A magnetically suspended, motor-driven light-chopping wheel has been developed as an alternative to a traditional light-chopping wheel suspended on ball bearings. This chopper (see figure) is designed to satisfy application-specific requirements to fit into a small volume, dissipate relatively little power, modulate light with only small errors, and have a long operational life (at least 5 years) at a speed of 5,000 rpm. Relative to ball bearings, the magnetic bearings in this chopper are subject to no wear, and unlike ball bearings, magnetic bearings present no need for lubrication.
This chopper satisfies additional stringent requirements for full redundancy of magnetic-bearing coils, motor coils, and sensors. The magnetic bearings are controlled, in all six degrees of freedom of the chopper wheel, by use of a digital signal processor (DSP) operating in conjunction with sensor and driver electronic circuits. The DSP and the other circuitry are contained on a printed-circuit board with overall dimensions of 6 by 8 in. (≈ 15 by 20 cm).
Unique features of the design and its implementation include the following:
- Homopolar magnetic bearings are made in a novel (patent pending) configuration to minimize rotational losses;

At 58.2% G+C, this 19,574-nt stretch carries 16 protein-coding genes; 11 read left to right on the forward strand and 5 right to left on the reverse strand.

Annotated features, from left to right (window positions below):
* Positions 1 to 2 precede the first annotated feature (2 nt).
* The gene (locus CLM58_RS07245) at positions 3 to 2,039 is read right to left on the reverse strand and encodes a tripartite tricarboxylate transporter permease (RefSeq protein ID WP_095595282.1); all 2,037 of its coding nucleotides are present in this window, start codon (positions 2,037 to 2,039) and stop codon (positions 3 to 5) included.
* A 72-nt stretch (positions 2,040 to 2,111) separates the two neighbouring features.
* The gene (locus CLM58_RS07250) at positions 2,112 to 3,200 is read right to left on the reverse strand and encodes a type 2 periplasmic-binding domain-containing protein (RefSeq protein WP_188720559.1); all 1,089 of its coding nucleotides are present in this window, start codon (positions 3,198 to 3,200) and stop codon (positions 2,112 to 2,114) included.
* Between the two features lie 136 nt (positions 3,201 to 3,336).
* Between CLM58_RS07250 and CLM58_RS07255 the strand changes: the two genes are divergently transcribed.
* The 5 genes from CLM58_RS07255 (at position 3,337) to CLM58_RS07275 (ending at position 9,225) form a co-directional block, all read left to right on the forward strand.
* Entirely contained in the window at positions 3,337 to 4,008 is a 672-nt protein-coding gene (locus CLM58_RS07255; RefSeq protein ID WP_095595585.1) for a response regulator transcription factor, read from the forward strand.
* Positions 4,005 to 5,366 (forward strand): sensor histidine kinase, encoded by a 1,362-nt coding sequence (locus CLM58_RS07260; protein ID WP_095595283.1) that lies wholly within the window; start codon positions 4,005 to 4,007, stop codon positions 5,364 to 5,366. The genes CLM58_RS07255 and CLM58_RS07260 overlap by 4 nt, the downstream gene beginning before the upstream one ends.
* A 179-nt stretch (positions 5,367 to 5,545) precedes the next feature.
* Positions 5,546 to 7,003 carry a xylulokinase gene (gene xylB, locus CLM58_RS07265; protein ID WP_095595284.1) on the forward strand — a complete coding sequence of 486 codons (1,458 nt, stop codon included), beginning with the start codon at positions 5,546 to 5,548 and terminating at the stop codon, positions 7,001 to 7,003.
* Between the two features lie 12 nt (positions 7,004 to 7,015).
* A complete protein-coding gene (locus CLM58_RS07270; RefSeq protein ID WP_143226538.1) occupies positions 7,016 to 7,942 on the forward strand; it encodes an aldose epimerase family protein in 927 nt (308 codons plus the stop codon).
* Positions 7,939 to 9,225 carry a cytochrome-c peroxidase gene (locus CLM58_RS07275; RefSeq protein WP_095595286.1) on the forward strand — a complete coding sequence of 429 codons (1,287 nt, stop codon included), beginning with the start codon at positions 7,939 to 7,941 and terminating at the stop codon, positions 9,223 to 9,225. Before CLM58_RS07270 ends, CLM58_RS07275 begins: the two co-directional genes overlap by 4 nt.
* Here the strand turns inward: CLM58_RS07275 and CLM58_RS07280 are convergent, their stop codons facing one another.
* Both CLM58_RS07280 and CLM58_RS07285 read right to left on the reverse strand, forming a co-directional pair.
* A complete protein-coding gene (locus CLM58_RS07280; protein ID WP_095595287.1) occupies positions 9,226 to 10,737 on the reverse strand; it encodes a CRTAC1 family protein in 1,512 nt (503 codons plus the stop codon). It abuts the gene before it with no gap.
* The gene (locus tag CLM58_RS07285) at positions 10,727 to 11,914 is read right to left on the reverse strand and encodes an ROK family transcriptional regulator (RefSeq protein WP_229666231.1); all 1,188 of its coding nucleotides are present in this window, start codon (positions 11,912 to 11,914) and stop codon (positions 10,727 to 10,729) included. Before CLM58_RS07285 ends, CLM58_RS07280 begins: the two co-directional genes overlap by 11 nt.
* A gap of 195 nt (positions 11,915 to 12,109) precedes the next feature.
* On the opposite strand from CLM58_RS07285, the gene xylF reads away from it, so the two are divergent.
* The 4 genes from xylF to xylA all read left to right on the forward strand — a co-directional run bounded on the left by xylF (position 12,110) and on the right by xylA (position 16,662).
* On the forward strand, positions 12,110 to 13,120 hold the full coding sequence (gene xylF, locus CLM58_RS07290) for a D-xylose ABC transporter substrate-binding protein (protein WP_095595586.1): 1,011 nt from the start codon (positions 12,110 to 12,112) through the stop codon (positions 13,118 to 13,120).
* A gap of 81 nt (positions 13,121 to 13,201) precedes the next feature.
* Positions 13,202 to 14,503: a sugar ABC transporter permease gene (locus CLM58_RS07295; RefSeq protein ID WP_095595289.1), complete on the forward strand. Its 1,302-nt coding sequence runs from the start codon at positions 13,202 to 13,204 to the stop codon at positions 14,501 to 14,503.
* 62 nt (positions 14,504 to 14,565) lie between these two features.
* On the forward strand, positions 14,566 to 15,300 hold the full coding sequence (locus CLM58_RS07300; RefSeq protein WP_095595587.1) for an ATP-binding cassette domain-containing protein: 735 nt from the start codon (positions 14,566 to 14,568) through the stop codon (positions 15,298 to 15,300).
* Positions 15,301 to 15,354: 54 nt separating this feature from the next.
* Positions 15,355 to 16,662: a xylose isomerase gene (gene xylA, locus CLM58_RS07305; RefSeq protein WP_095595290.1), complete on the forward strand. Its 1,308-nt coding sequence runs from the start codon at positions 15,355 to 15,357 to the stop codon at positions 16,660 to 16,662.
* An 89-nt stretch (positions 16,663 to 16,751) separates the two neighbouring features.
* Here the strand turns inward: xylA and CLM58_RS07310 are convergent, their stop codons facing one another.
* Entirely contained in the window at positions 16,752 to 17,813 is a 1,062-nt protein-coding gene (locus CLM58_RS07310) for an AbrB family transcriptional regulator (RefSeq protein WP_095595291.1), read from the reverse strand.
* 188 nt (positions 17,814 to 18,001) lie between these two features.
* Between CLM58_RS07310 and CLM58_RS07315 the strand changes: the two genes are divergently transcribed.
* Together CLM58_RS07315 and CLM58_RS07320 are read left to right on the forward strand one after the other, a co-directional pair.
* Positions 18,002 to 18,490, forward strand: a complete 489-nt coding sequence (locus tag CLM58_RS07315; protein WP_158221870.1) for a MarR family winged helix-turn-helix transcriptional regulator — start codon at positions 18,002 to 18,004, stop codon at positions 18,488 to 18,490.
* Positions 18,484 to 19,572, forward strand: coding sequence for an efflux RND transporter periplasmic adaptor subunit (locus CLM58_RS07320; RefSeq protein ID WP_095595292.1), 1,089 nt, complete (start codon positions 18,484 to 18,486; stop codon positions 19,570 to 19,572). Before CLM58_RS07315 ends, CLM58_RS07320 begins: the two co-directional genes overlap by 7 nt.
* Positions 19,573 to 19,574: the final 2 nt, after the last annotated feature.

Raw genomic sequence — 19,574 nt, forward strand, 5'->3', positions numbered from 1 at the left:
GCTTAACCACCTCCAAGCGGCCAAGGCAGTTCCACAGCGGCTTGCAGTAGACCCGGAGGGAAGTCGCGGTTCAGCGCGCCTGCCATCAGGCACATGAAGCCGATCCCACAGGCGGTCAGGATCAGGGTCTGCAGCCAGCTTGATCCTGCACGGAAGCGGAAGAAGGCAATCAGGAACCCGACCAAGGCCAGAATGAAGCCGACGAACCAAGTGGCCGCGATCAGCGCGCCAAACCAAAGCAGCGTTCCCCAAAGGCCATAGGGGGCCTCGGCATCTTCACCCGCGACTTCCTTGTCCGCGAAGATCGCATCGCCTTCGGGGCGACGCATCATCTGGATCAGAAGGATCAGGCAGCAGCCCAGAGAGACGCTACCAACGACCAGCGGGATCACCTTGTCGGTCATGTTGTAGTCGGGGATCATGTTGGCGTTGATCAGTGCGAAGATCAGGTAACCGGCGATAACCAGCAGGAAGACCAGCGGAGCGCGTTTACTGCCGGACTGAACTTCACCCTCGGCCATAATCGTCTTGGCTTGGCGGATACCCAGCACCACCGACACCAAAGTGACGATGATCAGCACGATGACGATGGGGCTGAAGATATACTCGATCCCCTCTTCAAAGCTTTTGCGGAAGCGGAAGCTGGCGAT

- High-resolution, highly linear optical position sensors with feedback (patent pending) provide automatic gain and offset control;
- An ironless stator motor assembly, optimized to minimize eddy-current losses, is fabricated by use of a modified printed-circuit-board manufacturing technique;
- The DSP is used to compute 6-axis classical and adaptive control algorithms; and
- At the time of reporting the information for this article, this chopper is the smallest known mechanism that incorporates fully active magnetic bearings with full redundancy of electrical components.
This specific application for which this chopper has been developed is an infrared-sensing instrument aboard an Earth-observing satellite. Magnetic-bearing systems like those of this chopper, but larger, are under consideration for use in diverse outer-space and terrestrial applications in which rotating wheels would be used to store angular momentum and/or kinetic energy.
This work was done by Ken Blumenstock, Carlos Bernabe, Carlos Hernandez, Ken Lee, Joe Schepis, Clarence Johnson, Maurice Lewis, and Paul Haney of Goddard Space Flight Center.